- 6. Source cross member for the transfer case – no welding required as pre-existing holes line up
- 7. Source a front diff including brackets
- 8. Source front driveshafts
- 9. Source a Transfer Case shifter, with linkage
- 10. Source 4WD Tail shaft with housing
When I investigated this project, I visited a local wrecking/scrap yard with a list of all the items I needed. They offered me a package deal at a significantly reduced price. For someone mechanically inclined, there’s the opportunity to handle much of the aforementioned work independently. This would save you loads!
I would recommend taking the transfer case to a professional garage to have it wired up correctly since there are all sorts of speed sensors and electric wiring that require a professional touch. If you shop around wisely you could source all your parts for under $2000.
2WD to 4WD Conversion Kits Ford f150
So the trick to adding 4WD to a 2WD truck is actually in the year model. The 4×2 to 4×4 conversion can be done relatively “easily” if you go for the much earlier models that have little to no electronics and very basic structures and frameworks.
If you opt for the pre-92 version trucks, you make your life a whole lot easier since the same chassis frame was used throughout the production of 4×4 and 4×2 models. This was intentionally done to save both production time and building costs.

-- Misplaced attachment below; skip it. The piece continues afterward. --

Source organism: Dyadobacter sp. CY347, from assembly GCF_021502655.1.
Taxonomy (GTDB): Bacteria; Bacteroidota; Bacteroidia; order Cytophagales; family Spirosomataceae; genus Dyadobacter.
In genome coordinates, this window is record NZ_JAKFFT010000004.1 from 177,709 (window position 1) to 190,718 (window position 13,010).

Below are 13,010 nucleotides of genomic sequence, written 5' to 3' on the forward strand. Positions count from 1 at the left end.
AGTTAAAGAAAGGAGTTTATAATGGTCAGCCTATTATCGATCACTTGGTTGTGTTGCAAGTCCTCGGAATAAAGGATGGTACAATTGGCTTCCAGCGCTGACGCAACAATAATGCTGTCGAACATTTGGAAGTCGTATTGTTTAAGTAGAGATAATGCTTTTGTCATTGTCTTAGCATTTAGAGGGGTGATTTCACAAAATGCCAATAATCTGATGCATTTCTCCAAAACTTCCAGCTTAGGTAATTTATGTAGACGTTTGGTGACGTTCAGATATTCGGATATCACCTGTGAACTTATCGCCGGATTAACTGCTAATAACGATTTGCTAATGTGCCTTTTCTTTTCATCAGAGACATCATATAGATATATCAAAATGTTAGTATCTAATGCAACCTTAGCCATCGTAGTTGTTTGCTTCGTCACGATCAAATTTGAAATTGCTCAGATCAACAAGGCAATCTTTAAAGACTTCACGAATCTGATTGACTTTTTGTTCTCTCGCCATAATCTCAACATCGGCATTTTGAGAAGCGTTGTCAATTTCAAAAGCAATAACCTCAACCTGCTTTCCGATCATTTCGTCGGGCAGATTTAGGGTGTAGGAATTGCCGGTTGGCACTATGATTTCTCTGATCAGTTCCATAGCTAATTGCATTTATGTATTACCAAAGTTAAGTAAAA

Here are a few things you’ll require when opting to convert a Ford 2WD to 4WD.
- Source the 4×4 extension housing for the M5R2 transmission
- Source your transfer case
- Source the 4×4 front driveshaft
- Source the front 4×4 mono-beam
- All 4×4 suspension parts
A used transfer case with a new rebuild kit will be a solid option to keep the operation simple and costs low. Junk/scrapyard shopping is always your best option in these kinds of projects. Suspension parts on the old Fords are all compatible right as far back as 84 models so that makes sourcing parts a whole lot simpler. Tie rods I believe are the same but the pitman arm is different.
An important point to remember: You will need a 4×4 ECU for a 96 model F150, which means any electronic additions will need to be compatible with a 96 and OBD2. This is not a necessity but only important if you want the 4WD light on the dash to be activated when you engage in 4WD mode.